Alliance suing former chief


Alliance Resources, the oil and gas company whose shares have been suspended on the London stock market at 4.5p since early last month, yesterday issued legal proceeedings against its former chief executive, the Cork businessman John O'Brien.

The company, which is now being run by a three-man management committee, says it is suing its former head for damages for alleged fraudulent misrepresentations, fraud and/or deceit, breach of his service agreement, breach of fiduciary duty as well as for reimbursements of certain sums received as a result of false declarations.

Mr O'Brien, who said yesterday he had "nothing to hide", is defending the writ and is opposing a Mareva injunction that was obtained by the company last month freezing his financial assets. The company's action relates to statements made in documents that accompanied a pounds 7.2m money- raising exercise earlier this year.

Yesterday the company said the value of the Valentine Sugar Plantation, located 30 miles south of New Orleans, was less than had been described in the prospectus. The company took issue mainly with the prospects of a particular well, Well 14.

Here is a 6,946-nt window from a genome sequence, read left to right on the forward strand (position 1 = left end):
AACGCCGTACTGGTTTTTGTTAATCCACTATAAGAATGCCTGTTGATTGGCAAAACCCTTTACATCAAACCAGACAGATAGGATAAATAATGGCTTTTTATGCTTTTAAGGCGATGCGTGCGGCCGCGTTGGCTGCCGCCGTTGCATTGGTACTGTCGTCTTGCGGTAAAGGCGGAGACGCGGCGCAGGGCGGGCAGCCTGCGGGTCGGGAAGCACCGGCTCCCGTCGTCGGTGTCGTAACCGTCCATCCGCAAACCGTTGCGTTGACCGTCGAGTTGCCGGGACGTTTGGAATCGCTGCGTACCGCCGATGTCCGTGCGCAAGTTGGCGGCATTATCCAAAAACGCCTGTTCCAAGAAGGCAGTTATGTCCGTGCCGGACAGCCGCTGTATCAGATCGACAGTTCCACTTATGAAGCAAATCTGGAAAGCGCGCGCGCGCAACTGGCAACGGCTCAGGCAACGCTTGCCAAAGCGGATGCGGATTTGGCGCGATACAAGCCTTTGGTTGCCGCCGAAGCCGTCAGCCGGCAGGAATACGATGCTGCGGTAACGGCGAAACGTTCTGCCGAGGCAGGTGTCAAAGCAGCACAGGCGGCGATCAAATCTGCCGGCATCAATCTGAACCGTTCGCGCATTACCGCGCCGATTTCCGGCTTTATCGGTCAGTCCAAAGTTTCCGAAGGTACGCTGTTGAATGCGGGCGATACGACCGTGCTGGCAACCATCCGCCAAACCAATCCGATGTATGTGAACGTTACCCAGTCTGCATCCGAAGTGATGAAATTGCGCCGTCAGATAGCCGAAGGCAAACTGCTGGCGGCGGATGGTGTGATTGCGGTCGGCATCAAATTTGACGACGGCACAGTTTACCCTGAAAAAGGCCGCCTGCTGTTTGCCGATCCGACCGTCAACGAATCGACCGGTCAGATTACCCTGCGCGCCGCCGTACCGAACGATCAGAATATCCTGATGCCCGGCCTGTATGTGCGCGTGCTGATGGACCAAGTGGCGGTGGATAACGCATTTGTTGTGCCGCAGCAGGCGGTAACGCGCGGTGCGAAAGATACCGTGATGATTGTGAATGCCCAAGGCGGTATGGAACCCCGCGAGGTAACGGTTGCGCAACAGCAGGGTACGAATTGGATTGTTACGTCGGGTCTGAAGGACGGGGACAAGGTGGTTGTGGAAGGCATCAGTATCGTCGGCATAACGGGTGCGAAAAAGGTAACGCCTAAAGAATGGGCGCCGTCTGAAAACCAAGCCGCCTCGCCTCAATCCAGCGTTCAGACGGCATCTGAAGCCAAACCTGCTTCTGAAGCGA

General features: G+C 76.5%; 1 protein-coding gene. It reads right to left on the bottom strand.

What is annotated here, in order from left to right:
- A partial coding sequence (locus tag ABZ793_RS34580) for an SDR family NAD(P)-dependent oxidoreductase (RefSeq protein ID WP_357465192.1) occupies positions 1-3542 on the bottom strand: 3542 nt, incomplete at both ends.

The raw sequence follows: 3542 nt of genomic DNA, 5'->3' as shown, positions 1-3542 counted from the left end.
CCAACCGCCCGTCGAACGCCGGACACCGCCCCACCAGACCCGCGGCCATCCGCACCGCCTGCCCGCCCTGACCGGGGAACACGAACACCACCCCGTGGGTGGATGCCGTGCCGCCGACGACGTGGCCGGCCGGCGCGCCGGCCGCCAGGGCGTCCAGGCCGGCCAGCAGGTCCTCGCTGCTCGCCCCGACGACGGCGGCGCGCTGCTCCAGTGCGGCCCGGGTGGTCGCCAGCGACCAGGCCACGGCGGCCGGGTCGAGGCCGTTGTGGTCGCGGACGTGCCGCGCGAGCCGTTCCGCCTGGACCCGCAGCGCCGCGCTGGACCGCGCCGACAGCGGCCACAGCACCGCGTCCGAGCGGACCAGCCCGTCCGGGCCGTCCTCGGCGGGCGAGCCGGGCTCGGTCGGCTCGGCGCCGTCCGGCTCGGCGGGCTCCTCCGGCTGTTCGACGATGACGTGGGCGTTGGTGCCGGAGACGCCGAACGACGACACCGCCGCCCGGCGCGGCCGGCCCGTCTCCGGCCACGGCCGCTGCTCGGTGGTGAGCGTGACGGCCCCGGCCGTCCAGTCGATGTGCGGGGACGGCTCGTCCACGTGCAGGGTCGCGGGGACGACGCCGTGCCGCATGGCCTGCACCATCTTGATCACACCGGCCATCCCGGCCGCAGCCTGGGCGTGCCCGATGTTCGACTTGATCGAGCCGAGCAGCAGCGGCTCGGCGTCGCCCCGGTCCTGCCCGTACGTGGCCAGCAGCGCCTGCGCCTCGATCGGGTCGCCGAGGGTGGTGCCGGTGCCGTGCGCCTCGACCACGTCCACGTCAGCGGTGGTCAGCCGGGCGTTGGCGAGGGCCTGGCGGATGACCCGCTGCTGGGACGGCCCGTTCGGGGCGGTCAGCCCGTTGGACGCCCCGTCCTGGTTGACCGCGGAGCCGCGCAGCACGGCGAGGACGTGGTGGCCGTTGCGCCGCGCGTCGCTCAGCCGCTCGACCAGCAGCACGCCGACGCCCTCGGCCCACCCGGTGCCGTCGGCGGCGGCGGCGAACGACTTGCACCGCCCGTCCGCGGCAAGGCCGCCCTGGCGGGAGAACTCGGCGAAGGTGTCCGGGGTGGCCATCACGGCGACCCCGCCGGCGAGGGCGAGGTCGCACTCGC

"As a result of investigations made by the company, it is now apparent that the true position in respect of this well has been concealed and misrepresented to the company by its former chief executive," a state- ment said yesterday.

The company said that contrary to indications given in the prospectus, it was now the company's understanding that the well, which was said to house a large gas discovery, was in fact never capable of commercial production and was finally plugged and abandoned in August this year.

As part of the lease there was a provision that in order to maintain its interest in the undeveloped field Alliance had an obligation to drill a well every 110 days. It is the company's contention that at the time of the money-raising, the company had not complied with this provision, but that Mr O'Brien had nonetheless indicated the company had been granted an extension on certain conditions.

The Serious Fraud Office was called in by the company last month and is still said to be involved in conducting its own inquiries into Mr O'Brien.

Mr O'Brien said he had not been approached by the fraud office. "But I would be delighted to meet with them at any time."

Alliance says the company is still viable and that its shares will be able to be traded again when full-year financial figures are released later this month.

Mr O'Brien said yesterday the company's decision to proceed with the drilling of the Valentine well (Valentine 14) was based upon a substantial number of independent reports, which included a process of continuing evaluation.

"The decision to plug and abandon Valentine 14 was not my decision and appears to contradict the technical reports," he said.